Here we have a clear association of the male with fire and of the female with water. The female is expressed through the energy of water, which is primarily introverted (on the nature of water, see Chapter 2, On the Four Elements). In the female body the genitals are internal (introversion), and the woman receives energy from the man. We deal only with the genitals because this is where the male and female body differ from one another. The energy of water is also manifested in the female body through the nourishment that it gives, whether inside the uterus or after birth, with the milk from its breasts. Therefore the female provides food, it feeds, and thus belongs to the element of water. Because of the prevalence of the water element, the female acquires certain features, such as a curvaceous body (breasts, buttocks, hips), sentimentality, a tendency to create a family, home, nest, etc.
The male gender is expressed through the energy of fire and is therefore extroverted. As a result, the male genitals are external (penis and testicles). Male semen is ejected from the penis because of the power of fire and attracted by the female uterus. Because of fire’s supremacy, the male body moves more, since this is its nature and because it expends water. Also, it manifests angles instead of curves, because fire produces angles whereas water produces curves. The prevalence of fire in the male forces it to better manage logic rather than emotion. The male seeks change and movement rather than the stability necessary for and provided by the formation of a family, a nest.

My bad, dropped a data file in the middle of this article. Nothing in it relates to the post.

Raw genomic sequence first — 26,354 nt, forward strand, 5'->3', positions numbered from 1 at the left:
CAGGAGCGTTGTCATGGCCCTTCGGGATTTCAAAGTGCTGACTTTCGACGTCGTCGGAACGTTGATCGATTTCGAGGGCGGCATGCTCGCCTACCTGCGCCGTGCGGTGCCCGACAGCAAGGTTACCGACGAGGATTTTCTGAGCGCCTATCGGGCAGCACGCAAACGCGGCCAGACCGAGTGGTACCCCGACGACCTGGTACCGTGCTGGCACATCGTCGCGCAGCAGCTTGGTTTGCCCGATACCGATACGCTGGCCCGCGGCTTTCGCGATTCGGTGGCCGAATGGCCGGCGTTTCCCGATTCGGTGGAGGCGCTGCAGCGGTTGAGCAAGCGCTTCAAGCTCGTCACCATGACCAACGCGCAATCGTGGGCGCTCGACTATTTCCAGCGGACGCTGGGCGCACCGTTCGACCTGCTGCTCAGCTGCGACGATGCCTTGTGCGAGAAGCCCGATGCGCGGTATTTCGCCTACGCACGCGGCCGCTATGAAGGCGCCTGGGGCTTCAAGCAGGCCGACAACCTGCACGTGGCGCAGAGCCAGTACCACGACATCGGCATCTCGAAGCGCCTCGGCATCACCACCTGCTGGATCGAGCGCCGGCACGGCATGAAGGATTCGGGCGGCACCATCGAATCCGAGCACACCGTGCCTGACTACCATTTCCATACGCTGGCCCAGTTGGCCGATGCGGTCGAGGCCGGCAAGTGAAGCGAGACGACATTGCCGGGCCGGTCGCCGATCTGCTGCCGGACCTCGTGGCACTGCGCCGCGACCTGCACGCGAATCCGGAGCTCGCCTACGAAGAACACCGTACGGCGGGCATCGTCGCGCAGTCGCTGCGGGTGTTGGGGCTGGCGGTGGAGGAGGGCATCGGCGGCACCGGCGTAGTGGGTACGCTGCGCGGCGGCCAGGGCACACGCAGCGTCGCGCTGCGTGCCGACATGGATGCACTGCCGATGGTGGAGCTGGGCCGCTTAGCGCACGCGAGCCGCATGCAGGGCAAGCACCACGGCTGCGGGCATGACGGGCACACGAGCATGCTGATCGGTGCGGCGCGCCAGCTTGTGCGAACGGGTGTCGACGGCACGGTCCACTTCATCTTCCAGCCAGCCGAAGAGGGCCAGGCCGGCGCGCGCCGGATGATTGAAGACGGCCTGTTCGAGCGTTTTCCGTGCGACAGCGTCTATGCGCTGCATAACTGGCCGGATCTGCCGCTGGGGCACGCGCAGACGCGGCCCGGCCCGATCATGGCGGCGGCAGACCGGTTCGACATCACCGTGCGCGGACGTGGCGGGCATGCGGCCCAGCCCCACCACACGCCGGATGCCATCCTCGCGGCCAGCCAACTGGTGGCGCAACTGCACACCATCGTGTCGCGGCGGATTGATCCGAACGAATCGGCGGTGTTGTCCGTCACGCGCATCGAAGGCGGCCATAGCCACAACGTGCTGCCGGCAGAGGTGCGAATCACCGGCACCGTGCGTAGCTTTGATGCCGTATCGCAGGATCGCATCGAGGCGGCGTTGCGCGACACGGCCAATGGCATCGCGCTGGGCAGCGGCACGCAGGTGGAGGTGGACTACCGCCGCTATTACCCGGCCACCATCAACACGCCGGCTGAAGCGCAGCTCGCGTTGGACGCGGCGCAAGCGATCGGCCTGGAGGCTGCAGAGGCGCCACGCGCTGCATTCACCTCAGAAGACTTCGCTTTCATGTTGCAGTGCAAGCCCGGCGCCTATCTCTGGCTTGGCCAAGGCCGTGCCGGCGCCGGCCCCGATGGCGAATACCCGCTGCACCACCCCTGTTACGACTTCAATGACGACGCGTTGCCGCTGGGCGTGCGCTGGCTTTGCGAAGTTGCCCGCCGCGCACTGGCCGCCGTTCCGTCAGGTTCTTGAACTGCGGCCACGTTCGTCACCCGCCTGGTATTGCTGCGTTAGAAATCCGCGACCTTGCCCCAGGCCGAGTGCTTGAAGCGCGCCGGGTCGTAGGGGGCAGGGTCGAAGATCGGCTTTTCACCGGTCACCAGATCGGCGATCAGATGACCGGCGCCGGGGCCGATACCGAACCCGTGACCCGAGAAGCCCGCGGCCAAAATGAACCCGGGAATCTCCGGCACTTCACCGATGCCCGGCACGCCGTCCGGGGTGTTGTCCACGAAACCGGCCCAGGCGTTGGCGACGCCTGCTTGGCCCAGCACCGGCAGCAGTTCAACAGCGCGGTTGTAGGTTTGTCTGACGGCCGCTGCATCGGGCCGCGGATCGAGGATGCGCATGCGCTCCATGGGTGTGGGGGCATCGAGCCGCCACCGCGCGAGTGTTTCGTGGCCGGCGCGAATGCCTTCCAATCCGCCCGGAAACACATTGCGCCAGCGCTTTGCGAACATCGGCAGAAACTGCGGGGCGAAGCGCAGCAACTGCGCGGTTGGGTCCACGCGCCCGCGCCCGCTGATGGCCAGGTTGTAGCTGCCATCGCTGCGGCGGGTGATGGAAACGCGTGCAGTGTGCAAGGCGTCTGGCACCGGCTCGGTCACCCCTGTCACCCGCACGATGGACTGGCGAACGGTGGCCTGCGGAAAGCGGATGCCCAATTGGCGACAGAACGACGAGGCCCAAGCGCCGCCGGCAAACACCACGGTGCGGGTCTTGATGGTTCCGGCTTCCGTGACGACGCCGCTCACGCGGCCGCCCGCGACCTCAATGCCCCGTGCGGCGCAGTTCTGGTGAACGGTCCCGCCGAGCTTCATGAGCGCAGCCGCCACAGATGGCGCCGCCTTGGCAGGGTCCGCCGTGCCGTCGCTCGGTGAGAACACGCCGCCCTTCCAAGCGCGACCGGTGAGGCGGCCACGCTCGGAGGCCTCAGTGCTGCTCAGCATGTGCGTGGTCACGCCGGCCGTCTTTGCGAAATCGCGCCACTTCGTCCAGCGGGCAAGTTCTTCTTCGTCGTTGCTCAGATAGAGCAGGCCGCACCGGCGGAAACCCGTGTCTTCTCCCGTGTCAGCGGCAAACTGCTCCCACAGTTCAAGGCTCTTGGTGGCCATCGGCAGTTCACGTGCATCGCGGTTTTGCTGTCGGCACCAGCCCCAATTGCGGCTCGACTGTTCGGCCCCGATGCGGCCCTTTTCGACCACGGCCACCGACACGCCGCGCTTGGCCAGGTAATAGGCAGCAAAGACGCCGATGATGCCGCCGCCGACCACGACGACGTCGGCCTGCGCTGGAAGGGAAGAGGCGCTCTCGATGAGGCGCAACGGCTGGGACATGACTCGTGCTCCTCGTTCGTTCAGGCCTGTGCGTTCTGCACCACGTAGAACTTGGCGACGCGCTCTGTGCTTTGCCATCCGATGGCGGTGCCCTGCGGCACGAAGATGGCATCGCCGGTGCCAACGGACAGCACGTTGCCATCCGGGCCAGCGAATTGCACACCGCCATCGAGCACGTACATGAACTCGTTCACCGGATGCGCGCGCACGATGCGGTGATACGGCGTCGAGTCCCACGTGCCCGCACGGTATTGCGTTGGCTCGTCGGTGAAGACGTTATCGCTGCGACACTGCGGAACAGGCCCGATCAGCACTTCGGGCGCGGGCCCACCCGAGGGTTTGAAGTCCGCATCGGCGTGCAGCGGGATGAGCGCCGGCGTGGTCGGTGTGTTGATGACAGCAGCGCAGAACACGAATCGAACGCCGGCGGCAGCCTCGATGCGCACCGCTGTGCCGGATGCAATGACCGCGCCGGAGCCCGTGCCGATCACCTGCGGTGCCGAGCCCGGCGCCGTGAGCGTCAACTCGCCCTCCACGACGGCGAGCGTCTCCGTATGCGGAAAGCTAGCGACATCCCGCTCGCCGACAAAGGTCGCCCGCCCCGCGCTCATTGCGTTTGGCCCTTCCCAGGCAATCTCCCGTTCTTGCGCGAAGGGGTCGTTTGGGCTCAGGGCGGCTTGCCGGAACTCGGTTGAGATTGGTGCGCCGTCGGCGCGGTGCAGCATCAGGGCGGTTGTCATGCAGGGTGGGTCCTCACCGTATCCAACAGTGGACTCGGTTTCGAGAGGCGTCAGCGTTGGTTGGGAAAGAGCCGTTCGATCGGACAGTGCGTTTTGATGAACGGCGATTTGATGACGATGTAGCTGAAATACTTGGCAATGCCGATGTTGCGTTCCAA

This Hippocratic passage also shows that because of the prevalent element in the female (water) women choose foods with water features – that is, liquid, soft, cool, like water’s nature. By contrast, because of the prevalence of fire, men choose hot and dry foods, similar to their nature, which is fiery, and must be fed on such foods. This fact – that everyone chooses according to their nature – can be used to interpret the behaviour of smokers, who usually already have fire in their bodies and nonetheless choose to add more fire through cigarette smoking.
Mindful of the above Hippocratic texts and many others one can set as the basis of ancient Greek medical thought the theory of fire and water, just like the Chinese hold the Yin-Yang as the basis of traditional Chinese medical thought.
The balance of fire and water ensures good health. Any imbalance leads to illness. Health is the result of the restoration of balance between fire and water, which is the purpose of every treatment.
B. Types of imbalance of fire-water
Possible disturbances of the fire-water balance include:
A. Excess fire, which expends water (excess fire, inadequate water): for example, fever and dryness because of the onslaught of fire and the expenditure of moisture.
B. Excess water, which expends fire (excess water, inadequate fire): for example, an obese person walks less. Obesity is an excess of water, whereas inadequate walking is a lack of fire.
C. Lack of fire, which causes an exaggeration of existing water (lack of fire causing an exaggeration of water): for example, the digestive process slows during the night because of the lack of sunlight resulting in the stagnation of food and fluid in the abdomen (stomach, intestines) and a bloated stomach, which is a typical symptom of water excess and fire deficiency.
D. Finally, deficiency of water (dryness), which caused the exaggeration of the existing fire: for example, the hot flashes experienced by menopausal women. The fire is manifested through hot flashes, but is caused by the inability of the uterus to nourish another foetus, therefore by a deficiency of water in the menopausal woman’s body, since, as already mentioned, the nourishment the female body provides is associated with water.
First chapter of “Basic theory of Ancient Greek Medicine“, written by by Alexandros Tilikidis